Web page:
From award-winning historian Keisha N. Blain comes Until I Am Free, a portrait of Fannie Lou Hamer, a passionate crusader for civil and women's rights. In 1961, Hamer received a hysterectomy without her consent, just one of many Black women forcibly sterilized by white doctors of the time. She then became involved in the civil rights movement. Although she walked with a limp (the result of a police beating), President Lyndon B. Johnson was reportedly terrified of the woman who came to the Democratic National Convention in 1964 to challenge the all-white Mississippi delegation. Founder of the Mississippi Freedom Democratic Party, Hamer fought for desegregation and voting rights. She also understood the importance of economic security as part of civil rights. Until I Am Free is especially timely, as voting rights are still threatened, particularly for Black and brown voters. And it highlights the importance of Hamer alongside civil rights leaders like Martin Luther King Jr. and Rosa Parks.
Believing: Our Thirty-Year Journey to End Gender Violence
by Anita Hill
In 1991, nearly three decades before Me Too became a phenomenon, Anita Hill bravely testified before a Senate Judiciary Committee as they deliberated the confirmation of Clarence Thomas to the Supreme Court. Much like Christine Blasey Ford's testimony of allegations of sexual assault against then-nominee Brett Kavanaugh, Hill was a controversial figure. Senators tried to discredit her claims of sexual harassment, and those who watched the proceedings on television formed their own opinions. But Hill held firm to her convictions. In the thirty years since, the lawyer and professor has continued her fight against gender violence in America. Believing is part memoir, part social analysis and a call to arms.
Unbound: My Story of Liberation and the Birth of the Me Too Movement
by Tarana Burke
When the Me Too movement gained traction in late 2017, it had been eleven years since Tarana Burke had begun the activist group. But with a growing number of allegations against Hollywood mogul Harvey Weinstein, Me Too exploded. Well before famous faces used #MeToo all over Twitter and Instagram, however, Burke had been doing the unglamorous work of helping sexual abuse survivors. Named one of Time magazine's 100 Most Influential People in 2018, Burke has written a soul-baring memoir, which reveals the roots of Me Too. As a sexual abuse survivor herself, the activist and community organizer eventually realized that the healing of other survivors was tied to her own. Her story, told bravely and fearlessly, will inspire other Black girls and women to find their voices, speak their truth and, ultimately, heal.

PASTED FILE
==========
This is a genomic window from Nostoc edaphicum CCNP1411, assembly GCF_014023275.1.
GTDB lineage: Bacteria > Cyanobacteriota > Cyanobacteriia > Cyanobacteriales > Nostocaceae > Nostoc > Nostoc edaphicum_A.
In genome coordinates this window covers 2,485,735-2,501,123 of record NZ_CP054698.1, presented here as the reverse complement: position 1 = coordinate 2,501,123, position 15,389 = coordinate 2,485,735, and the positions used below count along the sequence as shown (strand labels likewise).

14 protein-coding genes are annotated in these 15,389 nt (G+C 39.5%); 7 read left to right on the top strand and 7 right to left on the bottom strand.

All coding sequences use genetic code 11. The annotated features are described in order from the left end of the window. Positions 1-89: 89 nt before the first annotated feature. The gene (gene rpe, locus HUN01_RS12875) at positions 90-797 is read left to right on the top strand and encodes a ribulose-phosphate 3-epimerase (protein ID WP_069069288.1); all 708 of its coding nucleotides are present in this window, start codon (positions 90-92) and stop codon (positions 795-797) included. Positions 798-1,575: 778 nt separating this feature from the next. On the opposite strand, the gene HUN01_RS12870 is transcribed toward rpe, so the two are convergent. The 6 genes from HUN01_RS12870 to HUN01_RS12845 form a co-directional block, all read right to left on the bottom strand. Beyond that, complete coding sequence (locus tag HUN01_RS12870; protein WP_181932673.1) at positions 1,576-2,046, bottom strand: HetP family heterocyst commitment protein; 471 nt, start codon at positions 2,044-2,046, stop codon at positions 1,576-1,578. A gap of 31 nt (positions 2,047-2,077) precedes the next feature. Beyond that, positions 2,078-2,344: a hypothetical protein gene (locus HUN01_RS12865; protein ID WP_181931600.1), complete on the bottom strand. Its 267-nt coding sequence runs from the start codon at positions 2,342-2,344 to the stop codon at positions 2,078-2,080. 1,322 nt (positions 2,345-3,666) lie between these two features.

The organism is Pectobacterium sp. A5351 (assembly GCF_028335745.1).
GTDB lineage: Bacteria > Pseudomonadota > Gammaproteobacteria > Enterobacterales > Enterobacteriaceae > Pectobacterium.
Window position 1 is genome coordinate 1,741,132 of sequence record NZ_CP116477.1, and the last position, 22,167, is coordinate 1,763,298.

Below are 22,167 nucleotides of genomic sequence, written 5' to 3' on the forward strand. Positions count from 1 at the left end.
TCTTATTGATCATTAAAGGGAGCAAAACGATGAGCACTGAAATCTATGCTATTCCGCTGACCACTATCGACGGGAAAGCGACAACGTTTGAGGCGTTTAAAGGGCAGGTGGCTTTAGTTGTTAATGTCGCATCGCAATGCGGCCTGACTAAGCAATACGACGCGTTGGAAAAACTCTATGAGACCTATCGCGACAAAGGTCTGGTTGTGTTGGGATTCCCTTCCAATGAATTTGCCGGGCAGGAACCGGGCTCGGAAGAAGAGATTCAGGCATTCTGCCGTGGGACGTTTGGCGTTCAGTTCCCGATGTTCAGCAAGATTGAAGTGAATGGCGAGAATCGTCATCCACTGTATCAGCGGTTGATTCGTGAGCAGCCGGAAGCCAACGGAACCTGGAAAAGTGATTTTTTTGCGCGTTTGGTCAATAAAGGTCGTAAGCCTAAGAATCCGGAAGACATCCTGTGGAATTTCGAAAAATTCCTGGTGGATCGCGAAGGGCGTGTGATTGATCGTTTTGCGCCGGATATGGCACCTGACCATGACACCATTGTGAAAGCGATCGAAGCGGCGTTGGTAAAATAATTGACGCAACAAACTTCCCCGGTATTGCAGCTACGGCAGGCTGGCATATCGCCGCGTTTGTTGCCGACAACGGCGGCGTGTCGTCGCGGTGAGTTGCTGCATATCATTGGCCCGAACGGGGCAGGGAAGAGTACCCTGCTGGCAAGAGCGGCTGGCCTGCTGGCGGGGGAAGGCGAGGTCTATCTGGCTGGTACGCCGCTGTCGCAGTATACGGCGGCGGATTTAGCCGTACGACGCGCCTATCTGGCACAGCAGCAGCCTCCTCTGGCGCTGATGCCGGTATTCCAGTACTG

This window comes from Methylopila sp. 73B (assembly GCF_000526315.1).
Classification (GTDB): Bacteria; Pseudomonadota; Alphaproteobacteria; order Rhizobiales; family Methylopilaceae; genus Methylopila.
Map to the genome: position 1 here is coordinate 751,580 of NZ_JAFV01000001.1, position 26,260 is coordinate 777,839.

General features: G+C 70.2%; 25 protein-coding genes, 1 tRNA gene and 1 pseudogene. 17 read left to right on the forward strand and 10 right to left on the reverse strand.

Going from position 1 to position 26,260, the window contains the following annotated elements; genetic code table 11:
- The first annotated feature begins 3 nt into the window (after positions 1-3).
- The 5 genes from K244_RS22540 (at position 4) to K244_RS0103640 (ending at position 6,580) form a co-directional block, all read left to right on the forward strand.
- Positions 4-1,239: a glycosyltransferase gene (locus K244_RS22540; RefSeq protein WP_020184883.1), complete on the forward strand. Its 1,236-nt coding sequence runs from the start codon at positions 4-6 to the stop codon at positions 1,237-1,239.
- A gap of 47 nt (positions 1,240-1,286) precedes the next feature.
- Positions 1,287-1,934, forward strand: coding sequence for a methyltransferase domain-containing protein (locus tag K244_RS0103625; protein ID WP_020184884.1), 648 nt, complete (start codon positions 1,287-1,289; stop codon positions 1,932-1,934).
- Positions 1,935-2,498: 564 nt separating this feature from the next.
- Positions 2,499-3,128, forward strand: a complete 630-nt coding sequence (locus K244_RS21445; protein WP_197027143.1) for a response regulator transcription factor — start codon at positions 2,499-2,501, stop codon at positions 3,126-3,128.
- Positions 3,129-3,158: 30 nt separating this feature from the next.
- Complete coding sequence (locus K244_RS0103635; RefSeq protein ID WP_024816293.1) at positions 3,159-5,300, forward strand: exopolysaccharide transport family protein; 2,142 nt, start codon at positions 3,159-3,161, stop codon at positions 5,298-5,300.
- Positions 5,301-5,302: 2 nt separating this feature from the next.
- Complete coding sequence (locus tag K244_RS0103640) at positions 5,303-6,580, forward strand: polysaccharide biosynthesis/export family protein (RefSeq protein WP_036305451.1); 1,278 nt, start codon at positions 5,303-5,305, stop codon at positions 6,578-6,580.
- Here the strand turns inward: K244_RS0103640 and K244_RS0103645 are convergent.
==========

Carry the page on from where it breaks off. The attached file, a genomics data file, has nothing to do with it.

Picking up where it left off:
Vice President Kamala Harris: Her Path to the White House
by Malaika Adero
Kamala Harris made a series of historical firsts when she became vice president of the United States: the first woman, first Black woman and first woman of South Asian and Caribbean heritage to hold that office. In Malaika Adero's biography of Harris, the author presents a fully illustrated look at the vice president's life and career, from her childhood through her college years at Howard University and her time on the campaign trail. Readers will also get an inside look into her other notable accomplishments, as becoming vice president wasn't her only "first." Harris may be one of the latest Black women making monumental political strides, but she won't be the last. Joining a list of barrier-breaking women like Shirley Chisholm, Barbara Jordan and Charlotta Bass, our current vice president serves as an inspiration for girls and women everywhere who know that glass ceilings are made to be broken.